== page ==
why zoë bleu sidel has the world at her feet
"I prefer to live in my own fantasy world," muses Zoë Sidel, "it's so much nicer." Born in this world on October 23, 1994, Zoë has never truly felt like she fit in. Her parents, actress Rosanna Arquette and restaurateur John Sidel, divorced when Zoë was five years old, and she's lived with her mother in Los Angeles ever since, where she attended the famous Esalen Institute, a spiritual sanctuary in Big Sur in which artists and philosophers would hang out in the 60s. A member of the great Arquette acting dynasty (her aunt is the Oscar-winning Patricia Arquette), a flare for theatrics has always been in Zoë's blood. "My whole family grew up with these acting technique games and would often play with me," she muses, "I was always playing different characters with my mom. We'd pretend we were different people from different time periods."
When she was 15 years old, Zoë began studying the Meisner technique, whereby actors must react instinctively to their surroundings. "You really need to disrobe yourself and shed all your skin to reveal the most horrible part of yourself," she explains. For someone who has always felt at odds with her own skin, this idea of disrobing was one that resonated deeply. "I hated my body, that I couldn't look the way other girls did. I'm very short and stubby. I used to think, "Why won't my legs stretch?" It was this disconnect with her own self image which led to Zoë turning down her first real acting role — the lead in Gia Coppola's debut film, Palo Alto, opposite her ex-boyfriend, Jack Kilmer. She'd previously appeared in Sofia Coppola's The Bling Ring, but this, she felt, was different. "I had my reservations," she recalls. "Being in front of a screen and not being in control of what I looked like was really scary. I didn't feel like I was ready for that." Zoë turned the role down, choosing to focus on her schoolwork instead.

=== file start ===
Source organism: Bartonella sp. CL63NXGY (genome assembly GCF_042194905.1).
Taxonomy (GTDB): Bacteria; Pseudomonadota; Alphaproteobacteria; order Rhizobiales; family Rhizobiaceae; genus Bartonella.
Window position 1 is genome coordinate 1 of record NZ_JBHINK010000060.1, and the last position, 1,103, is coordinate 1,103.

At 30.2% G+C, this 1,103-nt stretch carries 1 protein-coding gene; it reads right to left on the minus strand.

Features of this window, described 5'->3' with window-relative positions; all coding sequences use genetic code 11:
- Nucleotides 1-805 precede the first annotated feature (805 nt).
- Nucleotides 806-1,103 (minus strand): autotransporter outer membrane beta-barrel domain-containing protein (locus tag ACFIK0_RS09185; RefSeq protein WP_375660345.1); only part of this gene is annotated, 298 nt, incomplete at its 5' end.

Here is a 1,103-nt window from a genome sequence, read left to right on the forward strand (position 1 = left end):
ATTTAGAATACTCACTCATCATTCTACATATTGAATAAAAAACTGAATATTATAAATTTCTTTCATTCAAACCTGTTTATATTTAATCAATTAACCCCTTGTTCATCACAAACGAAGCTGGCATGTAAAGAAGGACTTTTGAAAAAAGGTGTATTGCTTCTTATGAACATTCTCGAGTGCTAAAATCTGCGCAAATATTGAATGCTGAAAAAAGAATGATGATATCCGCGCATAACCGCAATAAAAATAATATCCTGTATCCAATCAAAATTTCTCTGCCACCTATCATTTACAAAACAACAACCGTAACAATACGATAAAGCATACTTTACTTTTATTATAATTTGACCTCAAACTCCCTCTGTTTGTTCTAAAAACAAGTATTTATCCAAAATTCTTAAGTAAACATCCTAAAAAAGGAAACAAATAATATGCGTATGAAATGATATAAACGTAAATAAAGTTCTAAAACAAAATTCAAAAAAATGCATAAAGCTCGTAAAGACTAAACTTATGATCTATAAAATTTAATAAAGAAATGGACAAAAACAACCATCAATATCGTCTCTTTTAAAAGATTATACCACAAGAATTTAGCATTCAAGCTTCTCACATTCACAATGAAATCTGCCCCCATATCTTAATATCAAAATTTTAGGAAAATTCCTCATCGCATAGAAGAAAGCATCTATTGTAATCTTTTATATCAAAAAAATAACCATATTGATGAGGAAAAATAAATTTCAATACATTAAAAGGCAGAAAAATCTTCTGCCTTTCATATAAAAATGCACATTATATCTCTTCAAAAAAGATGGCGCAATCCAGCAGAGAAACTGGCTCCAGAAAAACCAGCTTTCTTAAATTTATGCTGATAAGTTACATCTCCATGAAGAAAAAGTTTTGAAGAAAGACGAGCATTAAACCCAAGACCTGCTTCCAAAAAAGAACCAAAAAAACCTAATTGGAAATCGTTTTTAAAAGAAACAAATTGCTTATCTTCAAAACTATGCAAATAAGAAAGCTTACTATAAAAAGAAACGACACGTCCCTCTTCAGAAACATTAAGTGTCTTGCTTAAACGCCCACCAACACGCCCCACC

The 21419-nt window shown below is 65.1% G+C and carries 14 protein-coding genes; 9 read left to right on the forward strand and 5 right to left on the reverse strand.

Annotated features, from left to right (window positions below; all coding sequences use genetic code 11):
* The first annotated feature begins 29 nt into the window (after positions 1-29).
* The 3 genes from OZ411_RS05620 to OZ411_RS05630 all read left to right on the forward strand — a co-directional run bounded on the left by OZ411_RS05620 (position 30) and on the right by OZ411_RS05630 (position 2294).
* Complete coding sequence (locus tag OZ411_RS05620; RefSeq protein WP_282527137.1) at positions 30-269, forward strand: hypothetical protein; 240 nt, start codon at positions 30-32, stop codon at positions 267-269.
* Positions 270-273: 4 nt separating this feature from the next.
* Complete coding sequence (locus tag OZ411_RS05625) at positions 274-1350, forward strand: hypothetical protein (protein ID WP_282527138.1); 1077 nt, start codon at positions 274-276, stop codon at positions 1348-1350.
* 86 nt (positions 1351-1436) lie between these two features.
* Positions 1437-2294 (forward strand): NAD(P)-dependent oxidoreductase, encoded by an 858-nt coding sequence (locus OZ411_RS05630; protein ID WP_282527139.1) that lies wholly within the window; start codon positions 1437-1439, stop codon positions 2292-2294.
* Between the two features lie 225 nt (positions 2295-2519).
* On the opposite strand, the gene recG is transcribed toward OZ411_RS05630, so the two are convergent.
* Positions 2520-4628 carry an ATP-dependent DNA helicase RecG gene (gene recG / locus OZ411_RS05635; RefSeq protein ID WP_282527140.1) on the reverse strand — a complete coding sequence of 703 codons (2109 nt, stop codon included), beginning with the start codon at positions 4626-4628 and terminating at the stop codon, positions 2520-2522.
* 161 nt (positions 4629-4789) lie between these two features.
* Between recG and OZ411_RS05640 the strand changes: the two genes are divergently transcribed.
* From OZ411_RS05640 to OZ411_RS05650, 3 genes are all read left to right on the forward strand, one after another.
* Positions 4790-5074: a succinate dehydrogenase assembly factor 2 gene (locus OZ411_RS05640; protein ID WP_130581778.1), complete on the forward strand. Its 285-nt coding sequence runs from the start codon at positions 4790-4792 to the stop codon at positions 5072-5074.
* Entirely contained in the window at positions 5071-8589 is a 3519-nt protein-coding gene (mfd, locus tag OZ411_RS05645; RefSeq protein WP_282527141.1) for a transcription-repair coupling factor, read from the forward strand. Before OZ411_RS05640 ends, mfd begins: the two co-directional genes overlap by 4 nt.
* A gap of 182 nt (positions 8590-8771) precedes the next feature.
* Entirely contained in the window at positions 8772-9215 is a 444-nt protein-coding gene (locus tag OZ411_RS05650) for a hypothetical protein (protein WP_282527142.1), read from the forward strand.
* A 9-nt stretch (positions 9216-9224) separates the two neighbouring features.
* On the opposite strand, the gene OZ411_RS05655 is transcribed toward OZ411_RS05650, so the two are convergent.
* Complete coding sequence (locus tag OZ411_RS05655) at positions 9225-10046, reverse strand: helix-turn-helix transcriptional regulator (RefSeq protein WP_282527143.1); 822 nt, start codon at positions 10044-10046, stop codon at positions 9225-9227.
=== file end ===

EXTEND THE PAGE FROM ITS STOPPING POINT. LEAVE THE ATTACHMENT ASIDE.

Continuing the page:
Ultimately it was through her love of fashion that Zoë was finally able to feel at ease with her own image. "Because I didn't feel good in my own skin, I wanted to feel good in the clothes I was wearing." Like something out of some wonderfully gothic fairy tale, Zoë's style is totally otherworldly: velvet ribbons and vintage slips, Edwardian lace with ivory veils, and Christmas jewelry worn all year round. "People always ask me, 'Where are you going? Is there a Renaissance fair on? What's the occasion?' I like to wear things that are beautiful, it makes me feel beautiful." With rosebud lips, mahogany hair, and skin as white as snow, hers is a kind of doll-like beauty that transcends the waxing and waning trends of fashion. "I'm like the child bride," she laughs, "abandoned at the altar, like Miss Havisham. I have cobwebs in my hair and around my heart."